Thursday found us at my most favorite place: Fern Canyon.

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Fern Canyon, Prairie Creek Redwoods State Park

To give you some perspective, that’s my 6’ 3” husband in the middle of the picture. As you might expect, the area is home to a wide variety of flora and fauna. Besides the usual insects, we also witnessed a lovely garter snake, a fledgling bird still figuring out how those wing things work, the ubiquitous banana slug, and, most striking of all, these:

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Roosevelt Elk, Prairie Creek Redwoods State Park

We encountered about a half dozen Roosevelt Elk grazing along the side of the road out of Fern Canyon. They are protected and have obviously become used to us tourists snapping pictures of them. This one was only about fifteen feet away as we drove along, and barely paused his grazing as we stopped for our photo op. Later as we came to the exit of the park itself, we encountered a much larger herd of about forty animals. They were a bit farther off the road than this guy, and in tall grass so those pictures didn’t turn out very well.

It was a good bit of walking down the canyon and then we took one of the short hikes into the forest itself. I huffed and puffed my way through it, getting my feet wet (literally) in the creek, tearing my jeans on a broken branch, smacking mosquitos (Mosquitos?? Here?? Wow, things have changed) and loving every second of it. I’d be a whole lot happier and healthier if I had that to walk in everyday, but I guess I’ll just have to make due with what I have in SoCal for the time being.

Ended the day at a great BBQ place, where we shared food and conversation with my dad. He had made the trek from San Antonio for graduation and it had been years since we’d actually seen each other, so it was awesome to just sit and chat. It’s amazing and depressing at the same time how fast time flies, and how much we miss when we can’t be close to family. Gotta fix that.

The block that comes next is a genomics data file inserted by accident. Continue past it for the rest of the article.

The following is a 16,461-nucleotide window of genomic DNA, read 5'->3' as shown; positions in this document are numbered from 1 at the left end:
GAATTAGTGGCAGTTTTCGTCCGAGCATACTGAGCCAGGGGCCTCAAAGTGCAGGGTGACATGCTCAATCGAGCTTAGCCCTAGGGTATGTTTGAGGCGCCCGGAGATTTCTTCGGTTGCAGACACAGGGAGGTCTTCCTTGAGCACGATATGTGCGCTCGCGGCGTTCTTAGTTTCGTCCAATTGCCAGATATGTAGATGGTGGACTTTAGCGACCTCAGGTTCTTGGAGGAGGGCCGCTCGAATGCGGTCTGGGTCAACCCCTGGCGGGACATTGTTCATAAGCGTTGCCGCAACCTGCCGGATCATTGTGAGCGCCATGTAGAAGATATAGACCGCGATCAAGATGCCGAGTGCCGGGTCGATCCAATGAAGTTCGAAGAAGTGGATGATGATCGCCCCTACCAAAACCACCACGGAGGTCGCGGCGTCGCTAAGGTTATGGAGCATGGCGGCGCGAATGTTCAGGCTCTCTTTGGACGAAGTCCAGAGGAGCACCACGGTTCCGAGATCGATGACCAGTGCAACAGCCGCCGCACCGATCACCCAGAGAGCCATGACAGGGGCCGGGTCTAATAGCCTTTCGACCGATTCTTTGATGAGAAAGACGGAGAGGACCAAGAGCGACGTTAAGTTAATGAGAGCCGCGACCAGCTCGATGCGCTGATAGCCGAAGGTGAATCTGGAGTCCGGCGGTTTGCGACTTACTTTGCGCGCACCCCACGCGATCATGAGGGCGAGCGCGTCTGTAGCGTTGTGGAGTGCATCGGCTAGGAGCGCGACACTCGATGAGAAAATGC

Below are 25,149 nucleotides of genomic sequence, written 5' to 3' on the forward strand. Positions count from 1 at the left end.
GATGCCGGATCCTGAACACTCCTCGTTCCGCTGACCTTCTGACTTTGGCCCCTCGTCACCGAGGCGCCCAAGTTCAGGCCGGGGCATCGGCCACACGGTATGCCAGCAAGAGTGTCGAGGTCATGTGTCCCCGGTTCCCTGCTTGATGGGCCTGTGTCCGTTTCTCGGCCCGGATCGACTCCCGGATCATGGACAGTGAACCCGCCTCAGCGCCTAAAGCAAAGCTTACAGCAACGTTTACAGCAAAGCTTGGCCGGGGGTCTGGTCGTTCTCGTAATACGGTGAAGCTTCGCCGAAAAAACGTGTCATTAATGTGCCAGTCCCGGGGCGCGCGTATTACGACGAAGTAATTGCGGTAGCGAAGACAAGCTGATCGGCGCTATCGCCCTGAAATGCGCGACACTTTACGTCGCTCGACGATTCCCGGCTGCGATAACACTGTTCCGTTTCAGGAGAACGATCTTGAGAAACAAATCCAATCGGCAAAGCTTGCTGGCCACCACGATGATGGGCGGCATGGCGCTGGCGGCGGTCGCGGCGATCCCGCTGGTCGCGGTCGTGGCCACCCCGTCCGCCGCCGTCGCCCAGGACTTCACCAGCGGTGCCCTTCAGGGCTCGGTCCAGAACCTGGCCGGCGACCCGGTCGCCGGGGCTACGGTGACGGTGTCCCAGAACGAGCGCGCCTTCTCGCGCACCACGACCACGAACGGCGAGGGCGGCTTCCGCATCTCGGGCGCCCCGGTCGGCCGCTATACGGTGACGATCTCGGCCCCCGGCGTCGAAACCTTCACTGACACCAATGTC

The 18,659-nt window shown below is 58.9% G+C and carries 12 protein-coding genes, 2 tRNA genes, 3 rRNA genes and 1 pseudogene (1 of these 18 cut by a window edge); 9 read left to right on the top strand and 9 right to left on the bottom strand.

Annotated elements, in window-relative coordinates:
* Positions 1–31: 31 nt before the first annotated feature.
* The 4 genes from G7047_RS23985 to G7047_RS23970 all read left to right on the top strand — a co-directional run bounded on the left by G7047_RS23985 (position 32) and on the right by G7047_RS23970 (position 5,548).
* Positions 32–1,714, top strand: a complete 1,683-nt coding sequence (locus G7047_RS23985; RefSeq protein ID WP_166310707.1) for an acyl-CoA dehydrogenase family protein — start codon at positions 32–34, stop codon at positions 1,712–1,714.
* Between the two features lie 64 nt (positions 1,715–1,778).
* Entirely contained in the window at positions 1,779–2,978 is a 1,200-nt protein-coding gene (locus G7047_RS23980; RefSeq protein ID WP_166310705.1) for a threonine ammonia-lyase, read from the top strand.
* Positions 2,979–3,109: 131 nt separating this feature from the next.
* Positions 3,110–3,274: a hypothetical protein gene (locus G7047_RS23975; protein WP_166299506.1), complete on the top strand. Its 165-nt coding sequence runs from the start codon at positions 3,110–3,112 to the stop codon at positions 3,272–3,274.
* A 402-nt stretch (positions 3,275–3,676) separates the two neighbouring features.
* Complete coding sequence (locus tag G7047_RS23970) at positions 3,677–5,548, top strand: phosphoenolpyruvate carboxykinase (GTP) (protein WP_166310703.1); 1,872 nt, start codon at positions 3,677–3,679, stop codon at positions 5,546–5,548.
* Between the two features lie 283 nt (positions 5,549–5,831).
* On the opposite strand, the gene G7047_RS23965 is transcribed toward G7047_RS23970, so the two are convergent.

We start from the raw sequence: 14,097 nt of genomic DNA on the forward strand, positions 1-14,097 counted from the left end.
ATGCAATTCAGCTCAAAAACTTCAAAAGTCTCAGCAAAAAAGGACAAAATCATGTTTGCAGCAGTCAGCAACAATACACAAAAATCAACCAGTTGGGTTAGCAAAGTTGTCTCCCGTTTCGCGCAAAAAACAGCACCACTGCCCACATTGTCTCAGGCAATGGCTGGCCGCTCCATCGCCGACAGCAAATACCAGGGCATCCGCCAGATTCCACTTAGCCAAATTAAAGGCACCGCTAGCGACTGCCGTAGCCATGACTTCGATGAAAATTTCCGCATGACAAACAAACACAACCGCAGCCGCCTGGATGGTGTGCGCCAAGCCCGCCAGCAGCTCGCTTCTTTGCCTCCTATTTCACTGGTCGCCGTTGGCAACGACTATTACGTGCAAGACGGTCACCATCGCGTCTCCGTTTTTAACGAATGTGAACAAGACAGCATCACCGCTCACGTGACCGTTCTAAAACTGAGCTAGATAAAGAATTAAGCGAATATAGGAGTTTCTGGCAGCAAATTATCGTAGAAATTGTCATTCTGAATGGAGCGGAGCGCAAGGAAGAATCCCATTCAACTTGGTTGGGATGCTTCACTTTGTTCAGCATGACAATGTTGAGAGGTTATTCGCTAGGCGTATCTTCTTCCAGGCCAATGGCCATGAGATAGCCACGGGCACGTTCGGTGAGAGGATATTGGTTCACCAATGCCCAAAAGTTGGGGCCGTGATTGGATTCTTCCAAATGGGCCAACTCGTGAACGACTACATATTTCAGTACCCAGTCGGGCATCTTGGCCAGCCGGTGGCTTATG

The end of the week brought us to graduation:

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Albee Stadium, Eureka High School

My niece has grown to a lovely young woman and will be continuing her education, looking to do something with interior design. She’s talented and determined so I have no doubts she will be successful in whatever she decides to do. My only regret is that her father couldn’t be with us to see how beautiful his daughter has become. I’m sure he would be the proudest father on Earth.

Sadly, all good things must come to an end, and Saturday found us making the arduous twelve-hour drive back to our abode in SoCal. This return trip seemed to be hardest of all. Not because anything out of the ordinary happened on the way, but because I was leaving the one place I’ve always felt most connected to once again. After all the years of moving because of the Air Force, all the new schools and new kids to get to know, and new houses, my family finally settling in Eureka gave me the one constant in my life I’ve been able to hold on to for almost forty years. It’s lush greenery and huge trees and fresh, cool ocean breezes embraced me from the moment I set foot there and has never let me go, no matter how far away I’ve always been. I love my husband and I love the house we share and the life we’re trying to build together, but Eureka, despite its changes and its struggles, will always be home.

© 2014   Cheri K. Endsley   All Rights Reserved.

All photos by Cheri K. Endsley.